There are plenty of great stories that have been adapted into similarly great films. In fact, a significant portion of the greatest and most beloved movies of all time, like Gone With The Wind and The Shawshank Redemption, are all based on books that are also considered classics. But creative liberties usually have to be taken when transferring a story from one medium into another. It's unrealistic to expect a film to be 100% identical to a medium as different as the written word.
But some of these liberties are a lot bigger than others, to the point where an original story becomes drastically altered beyond recognition; from changing key plot points, characterizations, core messages, or the entire story to become almost unrecognizable as an adaptation. Unfaithful movie adaptations can still be successful as films even if they're unsuccessful as adaptations.
For this list, we'll be looking at cinematic adaptations based on a preexisting source material, whether it's a novel, short story or comic book. We won't be including films like Watchmen, as - aside from the big change at the end - it's mostly faithful to the graphic novel, or comic book movies that poach from multiple books. You also won't see any video game movie adaptations as they're all inescapably unfaithful to their source material (and, uh, not that great on the whole, either.)
Who Framed Roger Rabbit is such a groundbreaking and well-loved film that most people are unaware that it has a literary origin. Gary K. Wolf's 1981 book, Who Censored Roger Rabbit? has much the same premise as the 1988 film adaptation: a hardboiled detective named Eddie Valiant - who lives in a world shared by 'toons - teams up with a two-dimensional comic foil, Roger Rabbit.
Director Robert Zemeckis saw a detective story set in a world where toons and humans interact and thought "Cool, I'll make a movie out of that" and tossed out everything else from the book. Here's a partial list of iconic movie characters that are not in the book: Benny the Cab, the weasel gangsters, Judge Doom (!!!), and Teddy (ya know, Eddie's brother, whose death formed the cornerstone of Eddie's personality). The amazing relationship between Jessica and Roger Rabbit in the movie (he's relentlessly devoted to her and she adores him because he makes her laugh) is nowhere in the book: instead, she will literally have sex with anyone for money or influence.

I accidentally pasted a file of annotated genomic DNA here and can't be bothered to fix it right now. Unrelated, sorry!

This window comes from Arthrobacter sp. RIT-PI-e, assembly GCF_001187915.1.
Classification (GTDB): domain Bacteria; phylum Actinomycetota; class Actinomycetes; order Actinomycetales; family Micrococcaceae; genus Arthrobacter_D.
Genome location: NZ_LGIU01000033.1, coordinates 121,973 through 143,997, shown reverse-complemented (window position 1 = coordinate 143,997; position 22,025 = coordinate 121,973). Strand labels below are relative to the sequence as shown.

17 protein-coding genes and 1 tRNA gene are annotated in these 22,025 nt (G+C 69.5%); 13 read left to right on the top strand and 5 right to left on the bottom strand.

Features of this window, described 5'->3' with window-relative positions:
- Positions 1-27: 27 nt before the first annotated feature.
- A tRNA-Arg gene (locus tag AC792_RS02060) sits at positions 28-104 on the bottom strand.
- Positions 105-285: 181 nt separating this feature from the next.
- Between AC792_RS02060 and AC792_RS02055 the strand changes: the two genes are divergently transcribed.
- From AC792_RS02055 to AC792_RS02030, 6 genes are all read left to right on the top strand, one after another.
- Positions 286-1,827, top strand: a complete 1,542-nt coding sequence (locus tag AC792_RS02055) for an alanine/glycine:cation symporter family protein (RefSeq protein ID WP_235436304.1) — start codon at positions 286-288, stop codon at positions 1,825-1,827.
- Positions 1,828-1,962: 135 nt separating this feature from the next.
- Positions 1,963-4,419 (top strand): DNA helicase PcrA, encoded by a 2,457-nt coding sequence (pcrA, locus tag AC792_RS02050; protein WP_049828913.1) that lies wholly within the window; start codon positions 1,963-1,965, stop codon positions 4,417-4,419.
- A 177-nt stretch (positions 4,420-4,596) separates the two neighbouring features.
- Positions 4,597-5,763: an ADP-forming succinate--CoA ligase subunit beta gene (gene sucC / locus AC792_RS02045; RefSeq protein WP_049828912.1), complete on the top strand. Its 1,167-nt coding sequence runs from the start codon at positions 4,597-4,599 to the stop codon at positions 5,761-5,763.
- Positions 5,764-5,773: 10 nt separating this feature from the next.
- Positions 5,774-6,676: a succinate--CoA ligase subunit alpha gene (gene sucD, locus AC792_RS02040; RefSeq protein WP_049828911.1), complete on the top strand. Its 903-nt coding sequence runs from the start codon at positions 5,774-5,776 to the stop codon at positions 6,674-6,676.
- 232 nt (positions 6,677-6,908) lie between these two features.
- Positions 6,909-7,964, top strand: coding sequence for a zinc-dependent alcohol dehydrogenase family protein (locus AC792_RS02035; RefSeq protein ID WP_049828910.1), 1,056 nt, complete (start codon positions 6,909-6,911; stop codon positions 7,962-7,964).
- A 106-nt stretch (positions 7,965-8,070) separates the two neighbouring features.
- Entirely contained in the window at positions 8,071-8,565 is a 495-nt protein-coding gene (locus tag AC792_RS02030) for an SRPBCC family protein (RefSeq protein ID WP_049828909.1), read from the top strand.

Oh also Roger Rabbit is dead in the book. He dies pretty early on and a temporary doppleganger of Roger Rabbit teams up with Valiant to solve the murder of the real Roger. And it turns out that a previously unseen and never-discussed magic genie was the one who killed Roger. "Virtually no scene in the book has a mirror in the movie," Tasha Robinson wrote in her comparison piece for the A.V Club. We're thinking that might be a good thing.
Actors: Kathleen Turner, Christopher Lloyd, Bob Hoskins, Mel Blanc, Frank Welker, + more
Directed by: Robert Zemeckissee more on Who Framed Roger Rabbit
Shrek is the multi-million dollar franchise that pretty much built DreamWorks. While the green ogre's empire has gradually fallen out of critical favor with each new film installment, the first film was praised for its tongue-in-cheek ribbing of fairy tale - and Disney - tropes. Lesser known is the franchise's origin in the illustrated children's book Shrek! by William Steig, which was published over ten years before the release of the first film.